Saturday, March 14, 2009
Using SXSWi as an occasion to ponder the future of journalism has been fruitful so far.
Larry Lessig did not disappoint. He really had two themes. He said that the first problem is separating congressional job retention form money. "That's bnot the only problem. That's not the most important problem. But is is the first problem."
The odd thing is that while he made a compelling case for solutions to that problem being logically precedent (in the USA, what about elsewhere?) to all the other ones, it seems to me he ALSO made a case for a different logically precedent problem.
As Dylan Otto Krider quotes Amanda Gefter, "It is crucial to the public's
intellectual health to know when science really is science". And there is no shortcut. Lessig showed a very disturbing vidoe of RFK Jr, siding with the vaccination paranoids, calling real research "tobacco science". There really is no shortcut to knowing which science is the real science, and it is completely necessary.
The big picture, of course, is this: if you don't trust your government, your industry, your press or your scientists, you aren't going to come up with very clever solutions to your problems, are you?
Anyway, the relation between science and journalism in America in the next few years may be a linchpin for the future of the whole world. With all due respect to the people whose lives are being disrupted, I think it's a good thing that science journalism has to be reinvented under the circumstances; what this means for the rest of journalism doesn't concern me.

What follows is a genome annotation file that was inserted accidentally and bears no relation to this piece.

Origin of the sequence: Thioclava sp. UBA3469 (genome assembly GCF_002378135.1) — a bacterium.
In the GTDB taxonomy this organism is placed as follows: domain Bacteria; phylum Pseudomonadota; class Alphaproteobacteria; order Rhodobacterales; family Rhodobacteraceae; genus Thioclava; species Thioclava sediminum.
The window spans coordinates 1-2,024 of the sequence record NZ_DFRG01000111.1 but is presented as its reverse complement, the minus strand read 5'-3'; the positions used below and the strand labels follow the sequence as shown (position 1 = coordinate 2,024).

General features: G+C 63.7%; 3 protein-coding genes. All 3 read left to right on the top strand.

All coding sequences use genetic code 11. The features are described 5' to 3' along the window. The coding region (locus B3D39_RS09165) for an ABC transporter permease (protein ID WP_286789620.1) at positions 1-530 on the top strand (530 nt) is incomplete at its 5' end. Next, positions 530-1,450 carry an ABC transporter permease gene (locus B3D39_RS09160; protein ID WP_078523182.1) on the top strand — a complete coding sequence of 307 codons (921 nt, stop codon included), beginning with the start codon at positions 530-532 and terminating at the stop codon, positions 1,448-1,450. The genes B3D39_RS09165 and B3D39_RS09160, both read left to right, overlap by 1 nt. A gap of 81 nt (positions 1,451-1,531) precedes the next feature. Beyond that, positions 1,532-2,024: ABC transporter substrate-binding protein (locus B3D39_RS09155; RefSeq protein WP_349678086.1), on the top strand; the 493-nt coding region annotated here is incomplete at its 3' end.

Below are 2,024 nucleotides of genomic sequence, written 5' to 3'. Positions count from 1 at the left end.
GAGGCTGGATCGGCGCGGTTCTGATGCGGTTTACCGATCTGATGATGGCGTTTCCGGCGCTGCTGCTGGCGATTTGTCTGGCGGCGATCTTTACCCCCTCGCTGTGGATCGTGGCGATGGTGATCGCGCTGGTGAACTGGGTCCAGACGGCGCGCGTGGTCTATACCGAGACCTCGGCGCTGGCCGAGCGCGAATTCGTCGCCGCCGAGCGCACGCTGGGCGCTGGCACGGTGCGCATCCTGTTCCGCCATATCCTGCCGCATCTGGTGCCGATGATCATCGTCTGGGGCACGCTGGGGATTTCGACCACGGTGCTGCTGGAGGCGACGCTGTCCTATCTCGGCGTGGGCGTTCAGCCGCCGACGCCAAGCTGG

I'm starting to get some business ideas, but much as I'd love to babble about them here it's probably best to be a little circumspect.
Meanwhile, a lot of fascinating stuff to think about.
This one from Craig Shirky has been causing a splash in journalism circles this week: "Society doesn’t need newspapers. What we need is journalism."
Here's Tim O'Reilly's amen.
Similarly, a recent article in The New Republic by Yochai Benkler: "The newspaper's decline does not portend anything resembling the end of democracy."
There there's Steven Johnson's talk, the last few seconds of which I caught. A rough model for the new journalism business is sketched out at the end.
And here's Seth Godin on keeping existing businesses going.
Remember, science isn't the only topic that is being mishandled, though. Are the existing newspapers institutions we can afford to have around anymore?
(Picture: A guy wearing Google Austin shirt at SXSW)